On an island 20 miles off the coast of Maine, a writer, with the help of his daughter, built not only a room but an entire green getaway of his own.
Living on one of the outermost inhabited islands on the American eastern seaboard requires a vigilance in numbers, and the villagers of the community of Criehaven (technically Ragged Island) take their record-keeping seriously, but not too seriously. The library—–still littered with evidence of a raucous game of Texas hold ’em—–is a fine example. In addition to portraits of the Crie and Simpson families, early residents of the 0.7-square-mile island 20 miles off the Maine coast, one mile south of Matinicus Island, there are photo albums dating back to the early 1970s documenting island life. There’s also a copy of the “2010 census,” a cartoonish rendering of the 20 family homes on the island. In it, a series of circumflex rooflines populate the page, save for an aberrant addition on the eastern end: a simple backslash of a roof, under which is written “Welcome Porters!”
Bruce Porter, a journalist and retired professor at the Columbia University Graduate School of Journalism, has owned a roughly three-quarter-acre lot on this remote, off-the-grid island for years, but it’s taken nearly a lifetime for him to build anything. The Porters first came to Criehaven in 1971, the summer his oldest daughters, Alex and Nell, turned two and six, but it wasn’t until the late 1990s that he seriously considered building. “I was getting older and older, and I thought, If not now, when?” Bruce recalls.
Over the course of 30-plus years, Bruce devised and abandoned countless plans for what to put there, including a Sisyphean scheme that involved shipping a tiny cabin from the Adirondacks. The lot, however, mainly sat empty and unused. It wasn’t until Bruce divorced, remarried, and adopted his third daughter, Hana, that he finally resolved to build. By that time, Alex had grown up and become an architectural designer, founding her own practice, Alex Scott Porter Design, and Bruce’s last and best plan was to have her design something. He’d envisioned an unobtrusive abode that would blend with the local color, to which Alex replied, “Well, Dad, if you want something like a Maine farmhouse, you don’t need me!”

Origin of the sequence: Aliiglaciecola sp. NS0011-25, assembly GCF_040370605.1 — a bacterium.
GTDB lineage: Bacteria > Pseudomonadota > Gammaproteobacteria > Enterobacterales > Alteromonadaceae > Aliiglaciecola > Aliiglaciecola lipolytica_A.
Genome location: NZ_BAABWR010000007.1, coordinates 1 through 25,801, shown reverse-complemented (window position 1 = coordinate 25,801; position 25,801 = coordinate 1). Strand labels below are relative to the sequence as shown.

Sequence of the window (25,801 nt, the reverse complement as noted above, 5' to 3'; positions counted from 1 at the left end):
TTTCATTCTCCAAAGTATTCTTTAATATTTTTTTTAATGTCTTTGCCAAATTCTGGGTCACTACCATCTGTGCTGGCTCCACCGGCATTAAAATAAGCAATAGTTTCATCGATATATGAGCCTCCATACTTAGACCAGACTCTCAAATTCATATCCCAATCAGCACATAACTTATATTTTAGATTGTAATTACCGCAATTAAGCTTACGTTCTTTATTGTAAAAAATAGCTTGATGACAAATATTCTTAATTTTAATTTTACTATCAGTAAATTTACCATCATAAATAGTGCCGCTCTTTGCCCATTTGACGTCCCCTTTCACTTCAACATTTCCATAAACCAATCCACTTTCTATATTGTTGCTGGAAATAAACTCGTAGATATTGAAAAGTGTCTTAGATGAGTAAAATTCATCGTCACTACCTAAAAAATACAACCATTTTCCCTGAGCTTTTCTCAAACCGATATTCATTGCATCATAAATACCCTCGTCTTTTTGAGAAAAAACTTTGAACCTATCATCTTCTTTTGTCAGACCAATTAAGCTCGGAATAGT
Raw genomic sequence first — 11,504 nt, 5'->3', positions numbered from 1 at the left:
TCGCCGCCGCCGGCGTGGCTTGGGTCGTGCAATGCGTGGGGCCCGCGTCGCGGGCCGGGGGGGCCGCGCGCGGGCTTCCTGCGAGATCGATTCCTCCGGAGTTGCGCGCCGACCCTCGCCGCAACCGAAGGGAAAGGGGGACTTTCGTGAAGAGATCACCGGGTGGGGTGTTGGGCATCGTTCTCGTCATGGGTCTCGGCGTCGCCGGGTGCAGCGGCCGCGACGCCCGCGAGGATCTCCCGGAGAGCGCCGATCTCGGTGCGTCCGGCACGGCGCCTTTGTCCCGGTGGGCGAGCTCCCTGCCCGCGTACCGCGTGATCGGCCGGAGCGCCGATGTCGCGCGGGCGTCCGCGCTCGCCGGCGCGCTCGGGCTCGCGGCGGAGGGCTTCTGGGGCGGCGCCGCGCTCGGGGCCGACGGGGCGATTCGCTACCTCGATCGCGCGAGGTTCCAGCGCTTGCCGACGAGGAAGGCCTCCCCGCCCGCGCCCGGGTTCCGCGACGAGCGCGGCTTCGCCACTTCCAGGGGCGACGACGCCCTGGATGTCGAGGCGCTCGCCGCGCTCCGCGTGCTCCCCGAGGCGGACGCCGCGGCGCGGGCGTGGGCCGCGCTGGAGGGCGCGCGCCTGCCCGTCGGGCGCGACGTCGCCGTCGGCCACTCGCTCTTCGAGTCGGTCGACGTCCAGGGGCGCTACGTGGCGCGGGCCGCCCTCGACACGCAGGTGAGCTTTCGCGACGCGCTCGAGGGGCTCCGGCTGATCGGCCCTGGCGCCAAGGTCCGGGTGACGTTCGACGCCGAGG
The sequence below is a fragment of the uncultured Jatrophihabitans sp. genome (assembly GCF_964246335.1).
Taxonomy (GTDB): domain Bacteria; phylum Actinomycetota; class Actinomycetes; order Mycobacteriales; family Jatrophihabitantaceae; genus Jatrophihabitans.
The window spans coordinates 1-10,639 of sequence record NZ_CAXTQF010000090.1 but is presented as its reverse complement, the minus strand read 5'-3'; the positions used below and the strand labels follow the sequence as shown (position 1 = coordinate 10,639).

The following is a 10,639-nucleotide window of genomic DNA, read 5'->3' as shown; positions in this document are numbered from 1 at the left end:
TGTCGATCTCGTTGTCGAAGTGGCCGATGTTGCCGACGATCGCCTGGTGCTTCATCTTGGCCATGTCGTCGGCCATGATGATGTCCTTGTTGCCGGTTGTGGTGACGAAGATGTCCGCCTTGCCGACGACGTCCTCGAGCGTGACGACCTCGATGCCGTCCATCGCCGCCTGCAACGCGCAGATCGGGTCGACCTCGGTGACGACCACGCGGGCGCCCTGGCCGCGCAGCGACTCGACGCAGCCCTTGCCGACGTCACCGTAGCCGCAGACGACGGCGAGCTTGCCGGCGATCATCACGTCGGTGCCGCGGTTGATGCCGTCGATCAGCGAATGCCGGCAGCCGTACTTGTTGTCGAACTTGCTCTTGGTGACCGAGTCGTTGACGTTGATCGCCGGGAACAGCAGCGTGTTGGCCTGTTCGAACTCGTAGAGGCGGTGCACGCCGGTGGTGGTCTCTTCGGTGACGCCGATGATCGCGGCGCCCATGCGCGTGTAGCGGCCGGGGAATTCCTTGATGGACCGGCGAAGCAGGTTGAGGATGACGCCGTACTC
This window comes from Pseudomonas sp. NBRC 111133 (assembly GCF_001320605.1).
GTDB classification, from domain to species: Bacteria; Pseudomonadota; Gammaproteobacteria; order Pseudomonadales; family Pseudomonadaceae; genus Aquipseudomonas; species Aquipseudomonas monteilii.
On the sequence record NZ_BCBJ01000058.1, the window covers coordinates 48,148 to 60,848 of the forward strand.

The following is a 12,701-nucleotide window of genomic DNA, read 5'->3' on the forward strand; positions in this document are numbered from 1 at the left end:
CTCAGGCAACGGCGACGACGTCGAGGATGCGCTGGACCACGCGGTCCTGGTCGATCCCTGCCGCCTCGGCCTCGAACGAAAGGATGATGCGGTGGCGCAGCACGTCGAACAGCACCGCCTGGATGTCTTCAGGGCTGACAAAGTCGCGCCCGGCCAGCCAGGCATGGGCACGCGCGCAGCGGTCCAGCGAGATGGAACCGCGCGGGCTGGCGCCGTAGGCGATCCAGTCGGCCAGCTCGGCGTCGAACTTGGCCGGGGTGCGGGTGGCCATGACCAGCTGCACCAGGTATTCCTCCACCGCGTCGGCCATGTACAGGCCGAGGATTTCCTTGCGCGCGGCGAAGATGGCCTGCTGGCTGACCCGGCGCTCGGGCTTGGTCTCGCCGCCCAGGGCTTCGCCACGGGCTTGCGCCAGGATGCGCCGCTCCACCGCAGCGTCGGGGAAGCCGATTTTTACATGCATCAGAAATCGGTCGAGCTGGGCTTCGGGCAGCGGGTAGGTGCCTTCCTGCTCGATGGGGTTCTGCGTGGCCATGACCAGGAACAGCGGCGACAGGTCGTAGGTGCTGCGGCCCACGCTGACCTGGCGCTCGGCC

Despite the aesthetic differences, their first real hurdle was finding the borders of the lot, which had come to be known as “the floating acre” among the local fishermen. Nobody was exactly sure of the property lines, so as soon as she graduated from architecture school in 1997, Alex flew to the island with a surveyor. (In clement weather, chartering a flight to Criehaven is the cheapest and easiest way to get there.)
After determining the site lines, Alex, Bruce, and their contractor, Josh Howell, spent one stormy afternoon in June 2008 siting the house. From the shelter of a pup tent, Alex rendered the house in CAD on a laptop while Bruce and Howell braved the rain with a compass. The difficulty of this task made it clear that building on the island would require foresight and exhaustive precision. “I wanted the interior to be super simple, using local material,” Alex explains. “We did everything on a 24-inch grid. I’m in New York and Josh is up here in Maine, so I tried to make it very easy; you could always tell what size everything was going to be.” Additionally, over 90 percent of the building material had to be organized and shipped to the island on an amphibious vehicle, or “sea truck.” Compared to mainland projects, much of the construction work of the home was done without the aid of power tools, and the primary vehicle used to haul supplies on-site was